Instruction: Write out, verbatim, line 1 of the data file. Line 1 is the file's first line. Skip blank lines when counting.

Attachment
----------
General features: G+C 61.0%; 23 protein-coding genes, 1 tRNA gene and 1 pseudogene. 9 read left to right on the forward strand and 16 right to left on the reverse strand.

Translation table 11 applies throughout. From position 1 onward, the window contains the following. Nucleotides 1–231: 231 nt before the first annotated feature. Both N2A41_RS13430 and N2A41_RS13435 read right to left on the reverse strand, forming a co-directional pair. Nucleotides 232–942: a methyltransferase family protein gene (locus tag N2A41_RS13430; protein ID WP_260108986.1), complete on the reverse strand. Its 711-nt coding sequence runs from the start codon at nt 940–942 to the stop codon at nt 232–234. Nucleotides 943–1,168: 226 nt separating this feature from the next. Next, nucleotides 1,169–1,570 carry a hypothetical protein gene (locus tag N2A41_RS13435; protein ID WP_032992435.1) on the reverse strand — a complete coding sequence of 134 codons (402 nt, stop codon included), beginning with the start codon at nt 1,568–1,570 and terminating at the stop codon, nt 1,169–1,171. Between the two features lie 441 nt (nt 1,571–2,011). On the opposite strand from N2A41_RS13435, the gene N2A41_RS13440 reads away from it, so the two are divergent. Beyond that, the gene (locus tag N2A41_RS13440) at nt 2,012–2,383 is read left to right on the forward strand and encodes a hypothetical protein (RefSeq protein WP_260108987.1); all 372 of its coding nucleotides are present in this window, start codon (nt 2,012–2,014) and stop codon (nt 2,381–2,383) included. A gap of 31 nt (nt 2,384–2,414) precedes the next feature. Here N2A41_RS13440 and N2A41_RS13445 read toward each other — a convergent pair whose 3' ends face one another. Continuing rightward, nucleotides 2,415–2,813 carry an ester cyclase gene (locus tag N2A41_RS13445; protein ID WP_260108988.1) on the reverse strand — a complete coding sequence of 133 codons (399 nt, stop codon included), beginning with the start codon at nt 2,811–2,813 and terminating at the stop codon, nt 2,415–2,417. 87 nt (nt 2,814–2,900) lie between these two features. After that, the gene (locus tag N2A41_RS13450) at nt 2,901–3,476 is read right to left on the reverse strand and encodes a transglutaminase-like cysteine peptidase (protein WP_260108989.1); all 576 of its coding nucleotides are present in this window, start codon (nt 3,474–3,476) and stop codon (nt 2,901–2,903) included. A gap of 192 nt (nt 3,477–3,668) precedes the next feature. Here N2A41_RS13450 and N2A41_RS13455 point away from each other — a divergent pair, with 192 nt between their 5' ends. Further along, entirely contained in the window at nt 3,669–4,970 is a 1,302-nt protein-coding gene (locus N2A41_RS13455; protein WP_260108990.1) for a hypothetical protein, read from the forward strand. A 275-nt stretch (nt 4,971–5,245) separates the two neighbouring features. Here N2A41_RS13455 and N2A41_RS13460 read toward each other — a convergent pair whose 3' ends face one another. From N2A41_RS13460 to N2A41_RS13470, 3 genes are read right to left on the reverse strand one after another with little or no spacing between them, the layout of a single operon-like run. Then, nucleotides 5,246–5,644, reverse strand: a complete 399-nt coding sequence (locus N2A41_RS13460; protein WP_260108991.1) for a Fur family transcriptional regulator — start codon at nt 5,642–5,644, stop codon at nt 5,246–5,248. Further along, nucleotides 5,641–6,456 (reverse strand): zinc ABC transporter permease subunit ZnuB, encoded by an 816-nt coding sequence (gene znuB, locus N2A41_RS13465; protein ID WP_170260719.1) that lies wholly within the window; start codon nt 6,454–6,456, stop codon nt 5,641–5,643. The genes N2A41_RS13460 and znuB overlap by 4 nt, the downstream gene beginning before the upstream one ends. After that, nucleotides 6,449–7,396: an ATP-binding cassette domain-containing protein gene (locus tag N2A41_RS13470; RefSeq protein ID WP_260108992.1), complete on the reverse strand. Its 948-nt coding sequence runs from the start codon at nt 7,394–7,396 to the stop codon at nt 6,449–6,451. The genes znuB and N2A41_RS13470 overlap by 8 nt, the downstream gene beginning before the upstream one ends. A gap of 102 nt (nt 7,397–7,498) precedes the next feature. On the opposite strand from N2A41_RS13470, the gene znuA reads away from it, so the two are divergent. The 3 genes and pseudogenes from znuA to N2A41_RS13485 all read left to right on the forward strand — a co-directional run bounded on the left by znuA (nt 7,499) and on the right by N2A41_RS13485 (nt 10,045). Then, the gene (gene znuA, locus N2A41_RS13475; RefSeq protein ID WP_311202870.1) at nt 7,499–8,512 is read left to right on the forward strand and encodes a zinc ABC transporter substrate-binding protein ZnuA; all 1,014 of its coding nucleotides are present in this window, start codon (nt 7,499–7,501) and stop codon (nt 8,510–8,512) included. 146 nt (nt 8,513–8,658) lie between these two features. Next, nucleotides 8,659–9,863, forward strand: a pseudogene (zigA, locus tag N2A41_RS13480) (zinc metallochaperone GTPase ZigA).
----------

General features: G+C 61.0%; 23 protein-coding genes, 1 tRNA gene and 1 pseudogene. 9 read left to right on the forward strand and 16 right to left on the reverse strand.